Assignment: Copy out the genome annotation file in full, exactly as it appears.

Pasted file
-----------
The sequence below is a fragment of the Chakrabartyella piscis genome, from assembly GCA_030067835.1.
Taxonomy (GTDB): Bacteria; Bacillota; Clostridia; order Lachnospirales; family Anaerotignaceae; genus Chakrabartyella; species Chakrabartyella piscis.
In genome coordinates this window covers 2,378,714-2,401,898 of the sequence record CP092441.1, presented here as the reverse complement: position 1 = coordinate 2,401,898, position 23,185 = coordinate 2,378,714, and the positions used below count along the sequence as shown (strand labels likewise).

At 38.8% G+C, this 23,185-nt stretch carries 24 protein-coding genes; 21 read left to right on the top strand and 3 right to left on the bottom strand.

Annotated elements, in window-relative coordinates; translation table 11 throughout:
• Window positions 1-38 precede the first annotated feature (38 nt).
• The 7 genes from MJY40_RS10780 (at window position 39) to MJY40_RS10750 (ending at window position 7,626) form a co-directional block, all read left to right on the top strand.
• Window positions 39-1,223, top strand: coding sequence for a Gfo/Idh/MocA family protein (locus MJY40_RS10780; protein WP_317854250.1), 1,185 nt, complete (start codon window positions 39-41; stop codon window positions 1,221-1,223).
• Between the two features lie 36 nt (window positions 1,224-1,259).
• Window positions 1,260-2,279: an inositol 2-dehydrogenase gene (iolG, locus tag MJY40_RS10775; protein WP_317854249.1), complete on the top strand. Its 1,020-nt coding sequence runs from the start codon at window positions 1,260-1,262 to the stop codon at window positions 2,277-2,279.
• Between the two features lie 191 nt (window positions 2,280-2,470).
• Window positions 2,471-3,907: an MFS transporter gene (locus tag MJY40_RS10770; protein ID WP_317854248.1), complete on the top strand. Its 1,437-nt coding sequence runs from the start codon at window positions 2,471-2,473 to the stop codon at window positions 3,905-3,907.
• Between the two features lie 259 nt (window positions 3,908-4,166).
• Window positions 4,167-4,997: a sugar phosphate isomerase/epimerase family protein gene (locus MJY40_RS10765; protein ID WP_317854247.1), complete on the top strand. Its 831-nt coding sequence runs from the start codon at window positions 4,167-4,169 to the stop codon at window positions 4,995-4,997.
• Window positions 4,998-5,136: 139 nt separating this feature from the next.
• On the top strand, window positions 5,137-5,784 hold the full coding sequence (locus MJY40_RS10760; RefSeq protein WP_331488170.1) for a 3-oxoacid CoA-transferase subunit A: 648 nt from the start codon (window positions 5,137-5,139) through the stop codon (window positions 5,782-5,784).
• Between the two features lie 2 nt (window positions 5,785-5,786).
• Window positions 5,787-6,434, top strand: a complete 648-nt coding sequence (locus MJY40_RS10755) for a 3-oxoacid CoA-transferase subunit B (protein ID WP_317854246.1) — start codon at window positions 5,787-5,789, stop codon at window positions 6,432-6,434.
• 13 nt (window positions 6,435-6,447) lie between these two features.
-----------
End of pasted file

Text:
The sequence below is a fragment of the Chakrabartyella piscis genome, from assembly GCA_030067835.1.
Taxonomy (GTDB): Bacteria; Bacillota; Clostridia; order Lachnospirales; family Anaerotignaceae; genus Chakrabartyella; species Chakrabartyella piscis.
In genome coordinates this window covers 2,378,714-2,401,898 of the sequence record CP092441.1, presented here as the reverse complement: position 1 = coordinate 2,401,898, position 23,185 = coordinate 2,378,714, and the positions used below count along the sequence as shown (strand labels likewise).

At 38.8% G+C, this 23,185-nt stretch carries 24 protein-coding genes; 21 read left to right on the top strand and 3 right to left on the bottom strand.

Annotated elements, in window-relative coordinates; translation table 11 throughout:
• Window positions 1-38 precede the first annotated feature (38 nt).
• The 7 genes from MJY40_RS10780 (at window position 39) to MJY40_RS10750 (ending at window position 7,626) form a co-directional block, all read left to right on the top strand.
• Window positions 39-1,223, top strand: coding sequence for a Gfo/Idh/MocA family protein (locus MJY40_RS10780; protein WP_317854250.1), 1,185 nt, complete (start codon window positions 39-41; stop codon window positions 1,221-1,223).
• Between the two features lie 36 nt (window positions 1,224-1,259).
• Window positions 1,260-2,279: an inositol 2-dehydrogenase gene (iolG, locus tag MJY40_RS10775; protein WP_317854249.1), complete on the top strand. Its 1,020-nt coding sequence runs from the start codon at window positions 1,260-1,262 to the stop codon at window positions 2,277-2,279.
• Between the two features lie 191 nt (window positions 2,280-2,470).
• Window positions 2,471-3,907: an MFS transporter gene (locus tag MJY40_RS10770; protein ID WP_317854248.1), complete on the top strand. Its 1,437-nt coding sequence runs from the start codon at window positions 2,471-2,473 to the stop codon at window positions 3,905-3,907.
• Between the two features lie 259 nt (window positions 3,908-4,166).
• Window positions 4,167-4,997: a sugar phosphate isomerase/epimerase family protein gene (locus MJY40_RS10765; protein ID WP_317854247.1), complete on the top strand. Its 831-nt coding sequence runs from the start codon at window positions 4,167-4,169 to the stop codon at window positions 4,995-4,997.
• Window positions 4,998-5,136: 139 nt separating this feature from the next.
• On the top strand, window positions 5,137-5,784 hold the full coding sequence (locus MJY40_RS10760; RefSeq protein WP_331488170.1) for a 3-oxoacid CoA-transferase subunit A: 648 nt from the start codon (window positions 5,137-5,139) through the stop codon (window positions 5,782-5,784).
• Between the two features lie 2 nt (window positions 5,785-5,786).
• Window positions 5,787-6,434, top strand: a complete 648-nt coding sequence (locus MJY40_RS10755) for a 3-oxoacid CoA-transferase subunit B (protein ID WP_317854246.1) — start codon at window positions 5,787-5,789, stop codon at window positions 6,432-6,434.
• 13 nt (window positions 6,435-6,447) lie between these two features.